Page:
Show 02 – Attack of the Packet Pushers

This is the second podcast by the PacketPushers crew. We’re slightly more prepared this week, and had more of an idea what to expect. Hopefully that’ll be evident in the podcast!

Today Dan Hughes, Greg Ferro, and Ethan Banks discussed some newsworthy events of the week, including :

Removal of OEQs from the CCIE R&S Lab, why they were there in the first place and wondering what they actually achieved.

F5’s release of 10.2 software, and the addition of support for IP tunneling, allowing further integration with VMware and supporting the moving of VM’s between datacentres.

Slashdot’s story that a black market for IPV4 addresses may appear, which turned quickly into ‘why is everyone ignoring IPv6’?

The BBC’s recent article claiming we can only manage two things at a time, and that multitasking beyond that is not possible.

And finally to finish up, we looked at the new Universal Network Cable product from ThinkGeek.

Hope you enjoy listening as much as we enjoyed recording it. Please feedback, and let us know if there’s anything you want to hear discussed! Please contact us via packetpushers at gmail dot com, or via twitter

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Greg Ferro
Greg Ferro is a Network Engineer/Architect, mostly focussed on Data Centre, Security Infrastructure, and recently Virtualization. He has over 20 years in IT, in wide range of employers working as a freelance consultant including Finance, Service Providers and Online Companies. He is CCIE#6920 and has a few ideas about the world, but not enough to really count. He is a host on the Packet Pushers Podcast, blogger at and on Twitter @etherealmind and Google Plus.
Greg Ferro
Greg Ferro
Greg Ferro
  • Stuart Howlette

    Good episode, or whatever they are called, I enjoyed.

    In regards to the universal network cable tool, where I work it would be great, as we have just as many WAN circuits as LAN circuits, and its all dependent on a customers budget. Whethers its E1/T1, Metroethernet, serial, or whatever, something like this would cover nearly all our circuits in terms of local loop testing, making sure the carrier (of the 2 billion different ones we use for our circuits it seems) uses a certain type of hand off

    You never know whether it'll be E1 straight, E1 cross, or some pin out that they made up out of boredom, so a device which can be used to check all at once would be great.

    If it can be paid for by the company rather than on personsal expenses too….

  • Paul Paradiso

    Excellent Podcast! It's great to hear you guys go over the latest happenings in our world. Also a nice change from reading you in my twitter updates.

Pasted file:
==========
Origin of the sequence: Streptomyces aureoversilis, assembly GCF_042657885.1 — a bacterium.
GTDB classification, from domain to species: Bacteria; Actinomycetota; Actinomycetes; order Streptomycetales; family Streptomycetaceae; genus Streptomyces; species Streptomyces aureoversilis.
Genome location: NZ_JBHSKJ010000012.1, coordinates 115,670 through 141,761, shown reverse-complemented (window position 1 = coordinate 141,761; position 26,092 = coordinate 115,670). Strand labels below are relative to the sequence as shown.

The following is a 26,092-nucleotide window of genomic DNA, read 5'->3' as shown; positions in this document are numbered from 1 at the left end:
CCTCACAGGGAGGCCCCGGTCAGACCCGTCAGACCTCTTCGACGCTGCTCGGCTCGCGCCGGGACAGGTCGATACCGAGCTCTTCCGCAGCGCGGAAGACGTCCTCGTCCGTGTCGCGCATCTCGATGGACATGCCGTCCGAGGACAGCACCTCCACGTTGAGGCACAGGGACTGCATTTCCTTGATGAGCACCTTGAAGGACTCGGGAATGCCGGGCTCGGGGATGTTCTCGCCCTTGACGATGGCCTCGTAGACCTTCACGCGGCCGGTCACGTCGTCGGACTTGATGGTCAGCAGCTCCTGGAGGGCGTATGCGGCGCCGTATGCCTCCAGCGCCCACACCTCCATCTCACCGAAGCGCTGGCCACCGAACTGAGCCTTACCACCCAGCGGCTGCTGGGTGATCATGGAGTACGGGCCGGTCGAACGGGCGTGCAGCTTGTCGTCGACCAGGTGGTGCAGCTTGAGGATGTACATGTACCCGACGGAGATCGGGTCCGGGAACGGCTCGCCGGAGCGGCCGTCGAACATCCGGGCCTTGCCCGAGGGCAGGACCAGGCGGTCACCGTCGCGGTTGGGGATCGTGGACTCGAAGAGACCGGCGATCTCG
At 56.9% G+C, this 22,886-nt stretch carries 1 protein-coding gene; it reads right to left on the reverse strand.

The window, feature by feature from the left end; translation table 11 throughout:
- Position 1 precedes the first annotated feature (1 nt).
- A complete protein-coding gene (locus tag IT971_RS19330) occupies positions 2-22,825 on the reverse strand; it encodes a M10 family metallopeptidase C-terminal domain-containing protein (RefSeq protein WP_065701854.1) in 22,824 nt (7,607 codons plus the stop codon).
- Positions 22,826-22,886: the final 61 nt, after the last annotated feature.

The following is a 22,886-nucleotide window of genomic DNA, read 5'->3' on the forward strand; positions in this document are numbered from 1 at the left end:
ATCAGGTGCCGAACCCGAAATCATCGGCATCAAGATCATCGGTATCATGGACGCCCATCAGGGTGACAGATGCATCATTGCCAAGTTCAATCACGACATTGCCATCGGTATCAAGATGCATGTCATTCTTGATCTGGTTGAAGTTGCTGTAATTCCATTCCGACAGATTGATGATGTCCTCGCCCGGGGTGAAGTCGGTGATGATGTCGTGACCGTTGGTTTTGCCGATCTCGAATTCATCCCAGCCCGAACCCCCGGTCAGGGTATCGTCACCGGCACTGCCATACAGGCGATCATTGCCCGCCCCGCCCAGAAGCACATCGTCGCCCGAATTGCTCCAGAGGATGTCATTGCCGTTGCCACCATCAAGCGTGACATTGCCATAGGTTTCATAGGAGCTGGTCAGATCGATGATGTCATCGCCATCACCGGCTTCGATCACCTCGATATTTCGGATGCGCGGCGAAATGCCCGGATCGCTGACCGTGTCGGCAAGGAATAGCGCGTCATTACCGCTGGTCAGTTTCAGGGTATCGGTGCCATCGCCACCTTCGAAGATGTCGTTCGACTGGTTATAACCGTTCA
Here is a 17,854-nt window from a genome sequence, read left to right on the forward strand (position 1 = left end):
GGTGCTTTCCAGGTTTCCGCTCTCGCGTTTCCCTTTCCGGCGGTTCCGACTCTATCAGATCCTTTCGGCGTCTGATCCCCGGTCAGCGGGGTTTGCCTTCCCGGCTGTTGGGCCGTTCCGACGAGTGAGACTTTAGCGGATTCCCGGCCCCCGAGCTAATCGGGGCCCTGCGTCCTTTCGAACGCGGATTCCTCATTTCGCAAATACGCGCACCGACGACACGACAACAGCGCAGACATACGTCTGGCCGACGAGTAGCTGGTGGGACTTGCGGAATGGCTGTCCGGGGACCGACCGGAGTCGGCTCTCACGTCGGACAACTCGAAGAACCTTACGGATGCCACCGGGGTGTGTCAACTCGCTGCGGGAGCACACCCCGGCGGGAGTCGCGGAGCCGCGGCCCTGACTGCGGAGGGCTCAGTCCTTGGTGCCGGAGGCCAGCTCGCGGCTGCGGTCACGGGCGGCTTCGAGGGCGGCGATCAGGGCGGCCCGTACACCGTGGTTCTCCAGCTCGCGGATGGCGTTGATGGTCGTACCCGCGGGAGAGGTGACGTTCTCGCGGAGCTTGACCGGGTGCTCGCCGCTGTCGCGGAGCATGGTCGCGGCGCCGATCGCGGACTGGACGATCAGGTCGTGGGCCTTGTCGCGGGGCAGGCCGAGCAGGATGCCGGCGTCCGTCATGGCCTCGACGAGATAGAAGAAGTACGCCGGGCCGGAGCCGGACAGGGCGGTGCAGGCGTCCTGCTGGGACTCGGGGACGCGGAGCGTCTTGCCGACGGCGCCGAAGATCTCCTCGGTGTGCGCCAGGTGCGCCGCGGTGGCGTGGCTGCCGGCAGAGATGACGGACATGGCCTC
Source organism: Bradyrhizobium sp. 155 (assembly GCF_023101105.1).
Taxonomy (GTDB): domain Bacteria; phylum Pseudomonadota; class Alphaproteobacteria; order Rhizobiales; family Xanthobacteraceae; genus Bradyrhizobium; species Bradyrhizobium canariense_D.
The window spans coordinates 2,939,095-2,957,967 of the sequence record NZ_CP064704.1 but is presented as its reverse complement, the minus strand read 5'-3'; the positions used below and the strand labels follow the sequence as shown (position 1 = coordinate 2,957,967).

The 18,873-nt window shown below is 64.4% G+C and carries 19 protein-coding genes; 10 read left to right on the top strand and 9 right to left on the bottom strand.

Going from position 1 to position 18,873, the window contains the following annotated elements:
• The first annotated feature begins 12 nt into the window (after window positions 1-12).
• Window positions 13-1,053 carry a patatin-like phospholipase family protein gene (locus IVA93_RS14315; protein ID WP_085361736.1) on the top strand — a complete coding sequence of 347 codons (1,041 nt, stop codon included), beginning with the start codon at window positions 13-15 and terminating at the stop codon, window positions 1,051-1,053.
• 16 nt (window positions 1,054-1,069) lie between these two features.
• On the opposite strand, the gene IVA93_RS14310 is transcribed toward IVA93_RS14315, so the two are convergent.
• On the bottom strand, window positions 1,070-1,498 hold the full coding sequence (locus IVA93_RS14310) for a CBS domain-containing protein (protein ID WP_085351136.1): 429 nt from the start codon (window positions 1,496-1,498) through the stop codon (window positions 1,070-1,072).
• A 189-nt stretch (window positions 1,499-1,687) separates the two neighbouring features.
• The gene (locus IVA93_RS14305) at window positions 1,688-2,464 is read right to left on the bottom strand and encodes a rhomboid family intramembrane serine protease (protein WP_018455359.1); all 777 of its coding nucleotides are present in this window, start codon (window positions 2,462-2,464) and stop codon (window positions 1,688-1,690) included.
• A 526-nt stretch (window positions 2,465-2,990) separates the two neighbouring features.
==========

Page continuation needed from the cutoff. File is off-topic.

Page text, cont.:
Anyway, that cable is the ultimate of geekdom. For a cheaper alternative, albeit less geeky and useful, there is an adapter out there that converts a straight-thru to a crossover cable.

    $13.99 USD for a pack of 5

    until next time!…………….

  • LBSources

    Excellent episode guys – Thanks for giving us something great to listen to that matters to folks of the same minds :)

  • Matt Stenberg

    I'm really enjoying this podcast guys. It's a great one to listen to on the way to and from work. I'm just catching up on episodes, but wanted to offer a quick CCIE OEQ comment. At Networkers last year they discussed the fact that the first-time pass rate at certain CCIE lab locations was around 90%, while it was at 20% at all other locations. Just by adding the OEQ's to the test it dropped those other locations back down to a 20% first-time pass rate. I believe that the troubleshooting component accomplished the same objective of weeding out those that memorized the configuration scenarios and the OEQ's were consequently eliminated.

    Thanks again for a great show. I'm looking forward to getting up to date on my backlog of Packet Pushers episodes.

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  • Curious Yellow

    Guys, loving the podcast, but I'm curious about the statement you make regarding cheating and Asia. Have you got any stats/info to back this up? Else this could be quite easily misconstrued.

    • Greg Ferro

      Cisco has never made any public statements about this, however, it wass well known with the community at the time. Certain forums had people coming to tell their stories about how they achieved their 'results'. When we talked about it, I actually put some warning around it so that people would not feel maligned and that is not the intent.